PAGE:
Before 1989: Literature as a Criticism of Ideology in the Slavic World and Serbian Literature

Article excerpt

A new and significant cultural phenomenon took place in the Slavic world of the former Eastern Europe at the end of the twentieth century. In the course of two decades (1968-89), before the fall of communism, in some Slavic literatures a new literary style emerged--the literature of critical resistance, of demystification and dissatisfaction. All those Slavic literatures--Russian, Polish, Serbian, and Czech--have been exposed to the influence of Marxist aesthetics and the literary ideology of socialist realism for a longtime. It was from that part of Europe that many great and important works of modern literature reached the West, completing and altering the general poetics of postmodernism. Contrary to the Western ideas of the absurd and alienation, the search for the essential, and everlasting existential topics--cosmic anxiety and flight from politics into a pure and self-enclosed world--the radical consciousness of the Slavic world of Eastern Europe has bred a subversive style: literature of defiance and critical non-acceptance of the ruling ideology and Party culture.

The forefathers of such a literary style and intellectual ethics were the "outsiders," writers rejected and banned by the Bolshevik revolution, and unrecognized and censored authors read in secrecy. Their books, rewritten in hiding and copied by laymen, were distributed underground. Thus it was precisely those that the official administration wished to destroy and eradicate, those who in Russia became the first true creators of critical spirit, the proponents of an alternative culture of resistance. Without that culture, at the end of the twentieth century, socialism could not be conceived. Alexander Solzhenitsyn, Varlaam Shalamov, Joseph Brodsky, Vladimir Voinovich, or Alexander Zinoviev could be considered natural heirs to the moralism of Nikolai Berdyayev, Osip and Nadezhda Mandelstam, Anna Akhmatova, Marina Tsvetaeva, Mikhail Bulgakov, and Boris Pasternak.

That specific and significant literary phenomenon--that glasnost' in Slavic literatures--became apparent in Yugoslavia after World War II as well. The strong resistance of the Yugoslav authorities to Joseph Stalin and Comminform in 1948 soon resulted in a bold duel between dogmatism (in the abandonment of the imposed theory of reflections) and the comprehensive criticism of socialist realism, a movement that manifested itself in forced and artificial optimism. The movement included the black-and-white contrasting of values of crude, one-sided pedagogical realism and rigid ideological indoctrination. Serbian post-war literature, which had preserved a strong democratic tradition of aesthetic and stylistic pluralism from the period of modernism and avant-garde at the beginning of the twentieth century, readily accepted such a spirit of resistance and succeeded in quickly melting the icy layers of ideology. In reality it never completely rejected Stalinism and its unhealthy ideological suspicions, with which the ruling Party bureaucracy always "welcomed" the cultural initiatives of the critical intelligentsia. For a certain period of time the official cultural policy supported creative trends toward freedom of artistic expression, trying to use this intellectual movement for its own political and pragmatic purposes. Thus freedom was not completely achieved, although it strengthened Serbian alternative literary thought. Arts and sciences reached the values and heights of Western civilization. Broader and freer vistas were opened, placing Serbian and Yugoslav cultures almost at the same level with Europe.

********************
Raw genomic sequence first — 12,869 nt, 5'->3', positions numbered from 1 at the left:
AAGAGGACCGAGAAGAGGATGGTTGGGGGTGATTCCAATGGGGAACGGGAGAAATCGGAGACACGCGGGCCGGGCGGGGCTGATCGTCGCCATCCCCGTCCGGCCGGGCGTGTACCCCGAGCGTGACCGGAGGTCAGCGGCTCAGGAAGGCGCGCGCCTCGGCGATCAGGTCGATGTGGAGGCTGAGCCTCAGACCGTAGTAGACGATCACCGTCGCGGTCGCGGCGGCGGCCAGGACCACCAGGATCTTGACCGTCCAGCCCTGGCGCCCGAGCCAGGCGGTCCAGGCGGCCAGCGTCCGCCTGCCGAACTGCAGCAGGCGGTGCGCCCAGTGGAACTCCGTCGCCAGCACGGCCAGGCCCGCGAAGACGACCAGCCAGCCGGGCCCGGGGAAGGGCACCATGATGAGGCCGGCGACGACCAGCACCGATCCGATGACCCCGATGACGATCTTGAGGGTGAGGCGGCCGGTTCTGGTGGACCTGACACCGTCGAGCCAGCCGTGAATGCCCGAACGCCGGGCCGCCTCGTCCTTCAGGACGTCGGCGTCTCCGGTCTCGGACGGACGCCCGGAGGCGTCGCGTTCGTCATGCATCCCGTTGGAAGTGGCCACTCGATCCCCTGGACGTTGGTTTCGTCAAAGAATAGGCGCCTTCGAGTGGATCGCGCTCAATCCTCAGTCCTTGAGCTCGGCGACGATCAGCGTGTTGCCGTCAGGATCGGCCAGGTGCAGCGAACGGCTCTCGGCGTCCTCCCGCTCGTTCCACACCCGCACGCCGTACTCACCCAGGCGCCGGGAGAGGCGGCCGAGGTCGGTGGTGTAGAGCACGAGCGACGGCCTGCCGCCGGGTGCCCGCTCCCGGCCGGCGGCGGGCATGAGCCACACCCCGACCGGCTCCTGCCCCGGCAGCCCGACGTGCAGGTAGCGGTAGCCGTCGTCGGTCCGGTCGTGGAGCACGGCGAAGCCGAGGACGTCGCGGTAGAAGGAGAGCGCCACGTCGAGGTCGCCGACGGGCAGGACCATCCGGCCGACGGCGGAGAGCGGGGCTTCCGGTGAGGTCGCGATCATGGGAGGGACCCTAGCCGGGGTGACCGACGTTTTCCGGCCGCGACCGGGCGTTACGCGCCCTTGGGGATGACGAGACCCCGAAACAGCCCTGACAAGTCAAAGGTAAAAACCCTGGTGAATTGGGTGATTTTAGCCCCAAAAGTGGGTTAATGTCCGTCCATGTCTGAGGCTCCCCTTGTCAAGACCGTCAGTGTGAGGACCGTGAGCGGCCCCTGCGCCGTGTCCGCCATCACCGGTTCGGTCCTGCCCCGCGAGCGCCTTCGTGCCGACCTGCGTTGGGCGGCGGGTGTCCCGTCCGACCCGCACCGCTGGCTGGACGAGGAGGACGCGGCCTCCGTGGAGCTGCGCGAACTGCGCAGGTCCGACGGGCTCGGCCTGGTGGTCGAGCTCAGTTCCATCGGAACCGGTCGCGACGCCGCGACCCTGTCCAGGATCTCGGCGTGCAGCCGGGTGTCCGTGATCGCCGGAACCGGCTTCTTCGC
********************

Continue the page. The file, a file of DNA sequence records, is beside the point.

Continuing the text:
Resistance to the vulgar forms of the aesthetic theory and creative practice of socialist realism had two quite different stages, and the change in relation to realism was reflected in the changes that occurred in the very structure of the literary text. The first stage of that initially quiet, wary, arid, and hidden resistance to the dogmatic pressure of political and Party bureaucracy upon literature was marked by the idea of an escape from reality, by a yearning for isolation in the sterile and safe space of so-called "pure art," which was attained through high professionalism and mastery of aestheticizing. …